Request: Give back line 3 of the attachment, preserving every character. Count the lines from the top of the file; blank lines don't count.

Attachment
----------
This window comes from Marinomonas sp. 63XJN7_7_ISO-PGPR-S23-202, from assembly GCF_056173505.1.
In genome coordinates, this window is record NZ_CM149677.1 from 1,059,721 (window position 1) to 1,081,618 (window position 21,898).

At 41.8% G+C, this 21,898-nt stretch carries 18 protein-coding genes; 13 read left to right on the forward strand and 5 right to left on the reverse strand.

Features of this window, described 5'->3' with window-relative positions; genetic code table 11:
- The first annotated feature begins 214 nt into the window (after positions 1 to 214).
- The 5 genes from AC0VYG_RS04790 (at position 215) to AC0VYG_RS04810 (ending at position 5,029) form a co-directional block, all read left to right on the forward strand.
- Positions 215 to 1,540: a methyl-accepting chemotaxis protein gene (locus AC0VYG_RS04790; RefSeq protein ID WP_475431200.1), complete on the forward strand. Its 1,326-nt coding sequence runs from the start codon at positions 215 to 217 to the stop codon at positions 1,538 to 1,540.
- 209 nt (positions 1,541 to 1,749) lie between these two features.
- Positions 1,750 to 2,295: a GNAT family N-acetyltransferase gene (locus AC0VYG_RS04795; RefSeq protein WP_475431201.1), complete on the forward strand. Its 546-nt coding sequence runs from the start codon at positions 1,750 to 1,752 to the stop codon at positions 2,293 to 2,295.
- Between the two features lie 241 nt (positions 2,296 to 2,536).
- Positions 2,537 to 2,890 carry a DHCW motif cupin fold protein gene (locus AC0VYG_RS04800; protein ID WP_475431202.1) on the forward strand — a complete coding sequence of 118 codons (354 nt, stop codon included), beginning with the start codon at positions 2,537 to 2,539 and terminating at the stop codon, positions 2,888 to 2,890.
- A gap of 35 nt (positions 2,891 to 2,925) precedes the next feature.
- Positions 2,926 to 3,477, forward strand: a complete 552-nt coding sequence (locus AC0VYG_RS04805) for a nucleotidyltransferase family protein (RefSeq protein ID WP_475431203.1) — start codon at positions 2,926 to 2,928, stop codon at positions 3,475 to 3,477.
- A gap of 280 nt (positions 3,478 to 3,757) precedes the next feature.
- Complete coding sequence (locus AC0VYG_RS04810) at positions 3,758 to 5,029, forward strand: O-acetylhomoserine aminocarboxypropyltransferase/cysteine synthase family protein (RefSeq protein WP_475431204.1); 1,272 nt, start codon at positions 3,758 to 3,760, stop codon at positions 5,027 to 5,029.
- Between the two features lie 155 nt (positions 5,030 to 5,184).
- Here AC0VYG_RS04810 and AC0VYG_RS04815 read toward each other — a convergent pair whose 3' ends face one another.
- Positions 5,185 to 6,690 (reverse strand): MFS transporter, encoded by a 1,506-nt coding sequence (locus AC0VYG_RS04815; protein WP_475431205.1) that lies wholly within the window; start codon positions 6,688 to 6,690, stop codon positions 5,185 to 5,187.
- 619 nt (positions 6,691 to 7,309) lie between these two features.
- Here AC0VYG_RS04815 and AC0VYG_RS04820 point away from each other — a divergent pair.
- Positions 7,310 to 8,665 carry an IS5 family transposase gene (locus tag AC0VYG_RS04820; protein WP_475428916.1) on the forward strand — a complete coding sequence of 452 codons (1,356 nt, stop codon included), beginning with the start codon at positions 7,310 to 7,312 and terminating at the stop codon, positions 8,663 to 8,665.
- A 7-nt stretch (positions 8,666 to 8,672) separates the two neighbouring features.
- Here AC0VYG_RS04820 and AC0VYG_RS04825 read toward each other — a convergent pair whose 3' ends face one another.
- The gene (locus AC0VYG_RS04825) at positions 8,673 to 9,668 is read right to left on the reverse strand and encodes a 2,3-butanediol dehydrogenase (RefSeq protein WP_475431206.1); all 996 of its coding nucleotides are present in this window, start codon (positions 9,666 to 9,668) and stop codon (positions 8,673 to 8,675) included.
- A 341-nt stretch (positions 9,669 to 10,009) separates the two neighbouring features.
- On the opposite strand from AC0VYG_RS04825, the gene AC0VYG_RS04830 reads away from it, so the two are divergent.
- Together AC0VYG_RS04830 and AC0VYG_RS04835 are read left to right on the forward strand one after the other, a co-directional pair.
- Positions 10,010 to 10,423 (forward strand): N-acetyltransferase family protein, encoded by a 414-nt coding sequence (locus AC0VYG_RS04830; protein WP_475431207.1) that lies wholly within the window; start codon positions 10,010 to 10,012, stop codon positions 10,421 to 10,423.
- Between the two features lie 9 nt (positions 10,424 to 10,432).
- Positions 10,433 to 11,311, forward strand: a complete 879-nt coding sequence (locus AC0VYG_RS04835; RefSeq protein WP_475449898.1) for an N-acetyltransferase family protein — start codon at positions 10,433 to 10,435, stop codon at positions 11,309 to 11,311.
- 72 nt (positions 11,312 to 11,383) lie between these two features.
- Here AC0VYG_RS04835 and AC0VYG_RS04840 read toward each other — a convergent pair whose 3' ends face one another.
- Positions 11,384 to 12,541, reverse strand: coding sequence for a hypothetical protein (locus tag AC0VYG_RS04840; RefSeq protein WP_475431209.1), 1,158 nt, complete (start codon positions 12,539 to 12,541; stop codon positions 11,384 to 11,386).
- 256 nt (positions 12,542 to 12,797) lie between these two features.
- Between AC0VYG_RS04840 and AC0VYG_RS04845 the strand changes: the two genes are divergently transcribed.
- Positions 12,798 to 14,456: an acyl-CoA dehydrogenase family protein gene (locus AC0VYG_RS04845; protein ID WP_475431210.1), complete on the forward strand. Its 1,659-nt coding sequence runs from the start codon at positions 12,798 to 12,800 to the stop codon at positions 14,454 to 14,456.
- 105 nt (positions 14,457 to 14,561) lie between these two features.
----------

At 41.8% G+C, this 21,898-nt stretch carries 18 protein-coding genes; 13 read left to right on the forward strand and 5 right to left on the reverse strand.